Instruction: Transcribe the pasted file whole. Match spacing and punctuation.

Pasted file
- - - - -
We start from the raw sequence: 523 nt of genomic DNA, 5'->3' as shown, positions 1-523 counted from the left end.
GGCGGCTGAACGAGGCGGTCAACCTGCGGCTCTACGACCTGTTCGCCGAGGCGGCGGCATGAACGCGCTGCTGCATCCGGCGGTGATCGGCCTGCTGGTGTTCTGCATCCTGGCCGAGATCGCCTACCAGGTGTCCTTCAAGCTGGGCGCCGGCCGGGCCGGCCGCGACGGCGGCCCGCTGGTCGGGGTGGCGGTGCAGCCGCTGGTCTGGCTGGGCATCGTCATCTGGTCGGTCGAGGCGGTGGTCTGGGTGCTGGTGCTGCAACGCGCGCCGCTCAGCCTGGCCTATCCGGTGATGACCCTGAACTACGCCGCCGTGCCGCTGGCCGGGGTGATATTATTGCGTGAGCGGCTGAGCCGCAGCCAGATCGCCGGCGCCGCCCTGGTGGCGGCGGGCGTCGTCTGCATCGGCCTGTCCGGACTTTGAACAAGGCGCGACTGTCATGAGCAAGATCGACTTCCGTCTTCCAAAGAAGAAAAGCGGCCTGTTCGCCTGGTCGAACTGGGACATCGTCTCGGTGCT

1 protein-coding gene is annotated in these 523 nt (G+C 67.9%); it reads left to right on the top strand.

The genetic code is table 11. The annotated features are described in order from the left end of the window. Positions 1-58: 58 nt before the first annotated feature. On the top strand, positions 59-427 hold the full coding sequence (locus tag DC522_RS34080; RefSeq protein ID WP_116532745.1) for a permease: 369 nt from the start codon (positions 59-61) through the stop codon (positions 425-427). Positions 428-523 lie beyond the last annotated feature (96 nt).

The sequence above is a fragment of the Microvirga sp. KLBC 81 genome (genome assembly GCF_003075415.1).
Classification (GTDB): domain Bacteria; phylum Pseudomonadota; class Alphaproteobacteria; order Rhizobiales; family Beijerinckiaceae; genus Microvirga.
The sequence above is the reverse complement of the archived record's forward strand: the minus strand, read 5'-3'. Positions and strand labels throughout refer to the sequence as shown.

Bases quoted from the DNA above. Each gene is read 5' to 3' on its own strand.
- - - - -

We start from the raw sequence: 523 nt of genomic DNA, 5'->3' as shown, positions 1-523 counted from the left end.
GGCGGCTGAACGAGGCGGTCAACCTGCGGCTCTACGACCTGTTCGCCGAGGCGGCGGCATGAACGCGCTGCTGCATCCGGCGGTGATCGGCCTGCTGGTGTTCTGCATCCTGGCCGAGATCGCCTACCAGGTGTCCTTCAAGCTGGGCGCCGGCCGGGCCGGCCGCGACGGCGGCCCGCTGGTCGGGGTGGCGGTGCAGCCGCTGGTCTGGCTGGGCATCGTCATCTGGTCGGTCGAGGCGGTGGTCTGGGTGCTGGTGCTGCAACGCGCGCCGCTCAGCCTGGCCTATCCGGTGATGACCCTGAACTACGCCGCCGTGCCGCTGGCCGGGGTGATATTATTGCGTGAGCGGCTGAGCCGCAGCCAGATCGCCGGCGCCGCCCTGGTGGCGGCGGGCGTCGTCTGCATCGGCCTGTCCGGACTTTGAACAAGGCGCGACTGTCATGAGCAAGATCGACTTCCGTCTTCCAAAGAAGAAAAGCGGCCTGTTCGCCTGGTCGAACTGGGACATCGTCTCGGTGCT

1 protein-coding gene is annotated in these 523 nt (G+C 67.9%); it reads left to right on the top strand.

The genetic code is table 11. The annotated features are described in order from the left end of the window. Positions 1-58: 58 nt before the first annotated feature. On the top strand, positions 59-427 hold the full coding sequence (locus tag DC522_RS34080; RefSeq protein ID WP_116532745.1) for a permease: 369 nt from the start codon (positions 59-61) through the stop codon (positions 425-427). Positions 428-523 lie beyond the last annotated feature (96 nt).

The sequence above is a fragment of the Microvirga sp. KLBC 81 genome (genome assembly GCF_003075415.1).
Classification (GTDB): domain Bacteria; phylum Pseudomonadota; class Alphaproteobacteria; order Rhizobiales; family Beijerinckiaceae; genus Microvirga.
The sequence above is the reverse complement of the archived record's forward strand: the minus strand, read 5'-3'. Positions and strand labels throughout refer to the sequence as shown.

Bases quoted from the DNA above. Each gene is read 5' to 3' on its own strand.